Navigating The Tangled Web of Changing Website Accessibility Rules and Regulations
The gaps in technology access for people with disabilities and other underserved groups continues to be a deep concern among advocates, businesses, and governments. Since global digital content consumption has doubled over the past few years, it has become more vital than ever to cater to all audiences. Despite our best intentions, however, the Internet wasn't built with everyone in mind. Let's take a quick look at the gaps in accessibility through the numbers.
Globally, the Internet utilization rate has just surpassed 64 percent, which is surprising to most, who would think it'd be higher. Even in the United States, there are still 14 million people, who do not have Internet access at all. Aside from those who do not have Internet at all, 24 million lack Broadband access, which is more secure and consistent than Wi-Fi. For people with disabilities, these figures are even more troubling. Even though they make up about 26 percent of the American population, only 60 percent of them have broadband at home, compared to 79 percent of Americans without disabilities.
The Digital Economy
The digital economy comprises of an array of activities that result from billions of online connections and transactions among people, businesses, devices, data, and processes. This economic engine is taking shape and undermining conventional notions about how businesses are structured and interact, as well as how consumers obtain services, information, and goods. To put this in perspective, Uber, the world's largest taxi company, owns no vehicles. Facebook, the world's most popular media owner, creates no content, and Airbnb, the world's largest accommodation provider, owns no real estate.
The Internet is a big place, every business, person, and media outlet is leveraging its reach. More important is how big the digital economy is, and according to the World Bank it makes up more that 15 percent of the global gross domestic product market with an impressive growth of 2.5 times faster over the past 10 years than the physical world. Because users with disabilities cannot utilize technology as seamlessly as non-disabled users, they are being excluded from equal access to the modern economy. The availability of Internet access is critical for any person's ability to thrive economically.
The Push for Digital Inclusion
Because users with disabilities cannot utilize technology as seamlessly as non-disabled users, the issue of Digital Inclusion has become prominent within the public eye. Digital Inclusion is defined as the ability to access information and communication technologies. To bring this into context, in the U.S. alone, almost 20 million people cannot use a mouse. Over 8 million are visually impaired, and 2 million experience complete blindness. These are not merely numbers, these are the people advocating for inclusion, to ensure that they can experience the same level of access that individuals without disabilities already do.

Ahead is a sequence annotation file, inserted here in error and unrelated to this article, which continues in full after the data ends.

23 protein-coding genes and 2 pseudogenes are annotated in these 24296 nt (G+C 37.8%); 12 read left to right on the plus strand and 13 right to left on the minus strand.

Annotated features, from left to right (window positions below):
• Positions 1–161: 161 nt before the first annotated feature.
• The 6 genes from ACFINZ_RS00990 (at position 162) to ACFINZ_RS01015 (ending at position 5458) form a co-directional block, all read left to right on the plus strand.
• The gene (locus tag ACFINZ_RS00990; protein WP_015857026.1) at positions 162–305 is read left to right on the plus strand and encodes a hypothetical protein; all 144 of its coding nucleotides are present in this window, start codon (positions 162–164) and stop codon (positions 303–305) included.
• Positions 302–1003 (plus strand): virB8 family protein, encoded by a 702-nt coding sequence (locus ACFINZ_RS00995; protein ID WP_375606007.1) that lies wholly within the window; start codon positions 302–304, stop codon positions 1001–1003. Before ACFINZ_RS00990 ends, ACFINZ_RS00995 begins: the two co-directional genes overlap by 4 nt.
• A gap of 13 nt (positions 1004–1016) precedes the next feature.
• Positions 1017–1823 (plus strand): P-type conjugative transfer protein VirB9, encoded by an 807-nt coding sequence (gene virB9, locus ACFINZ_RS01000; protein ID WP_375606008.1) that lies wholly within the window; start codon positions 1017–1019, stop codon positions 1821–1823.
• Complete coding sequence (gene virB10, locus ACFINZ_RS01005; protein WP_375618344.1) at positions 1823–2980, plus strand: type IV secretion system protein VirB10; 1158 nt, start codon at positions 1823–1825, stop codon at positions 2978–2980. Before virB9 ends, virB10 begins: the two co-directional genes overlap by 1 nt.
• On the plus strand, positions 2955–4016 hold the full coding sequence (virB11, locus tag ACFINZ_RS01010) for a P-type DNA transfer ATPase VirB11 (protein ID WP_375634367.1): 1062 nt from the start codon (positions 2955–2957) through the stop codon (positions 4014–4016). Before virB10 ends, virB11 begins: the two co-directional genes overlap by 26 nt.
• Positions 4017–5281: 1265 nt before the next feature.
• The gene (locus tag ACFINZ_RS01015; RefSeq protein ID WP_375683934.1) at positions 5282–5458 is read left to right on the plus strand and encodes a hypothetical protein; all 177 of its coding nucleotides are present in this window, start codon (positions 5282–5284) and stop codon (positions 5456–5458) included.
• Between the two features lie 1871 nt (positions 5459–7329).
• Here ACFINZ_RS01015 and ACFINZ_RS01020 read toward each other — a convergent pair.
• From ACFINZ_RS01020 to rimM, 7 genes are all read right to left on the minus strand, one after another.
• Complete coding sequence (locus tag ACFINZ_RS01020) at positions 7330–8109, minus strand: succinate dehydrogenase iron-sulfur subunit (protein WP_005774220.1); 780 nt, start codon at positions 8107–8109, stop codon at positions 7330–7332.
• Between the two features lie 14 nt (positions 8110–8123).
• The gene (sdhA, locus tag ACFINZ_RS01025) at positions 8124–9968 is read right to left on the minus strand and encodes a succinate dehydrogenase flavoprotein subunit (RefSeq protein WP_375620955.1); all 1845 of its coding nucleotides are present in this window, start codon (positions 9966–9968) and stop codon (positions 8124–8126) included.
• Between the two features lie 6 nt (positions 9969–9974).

The issue of online accessibility continues to gain traction from several directions. Just 2 months ago, the Department of Justice sent to the Federal Register for publication a notice of proposed rulemaking under Title II of the Americans with Disabilities Act (ADA) that aims to improve web and mobile application access for people with disabilities. In Addition, the Websites and Software Applications Accessibility Act bill was introduced to the Senate. This bill would affirm that the Americans with Disabilities Act extends to the use of websites, software applications, and establish enforceable accessibility standards.
Website Accessibility Compliance
If you have not heard of WCAG,you have been living under a rock, it is the standard to make your website ADA compliant. WCAG covers everything from blindness, low vision, deafness limited movement, and more. Its ever evolving versions move forward as technology does to allow for mobile devices and browser updates. Over 400 developers contribute to it daily, and multiple versions have led to the latest version 2.2, with a quantum leap of version 3.0 already released as a working draft. The guidelines are about writing accessible code and are used by highly trained web developers that know accessibility.
Website accessibility has become a massive issue in the multifamily housing space, with lawsuits alleging that digital content is failing to meet accessibility standards running full steam. As the multifamily industry continues to embrace digital transformation and push more self-serve options online, now is the time to make certain your websites, rental applications, portals and payments are fully compliant with the latest WCAG standards. Download our latest whitepaper to learn more about ADA compliance for your apartment website or schedule a meeting with one of our accessibility gurus.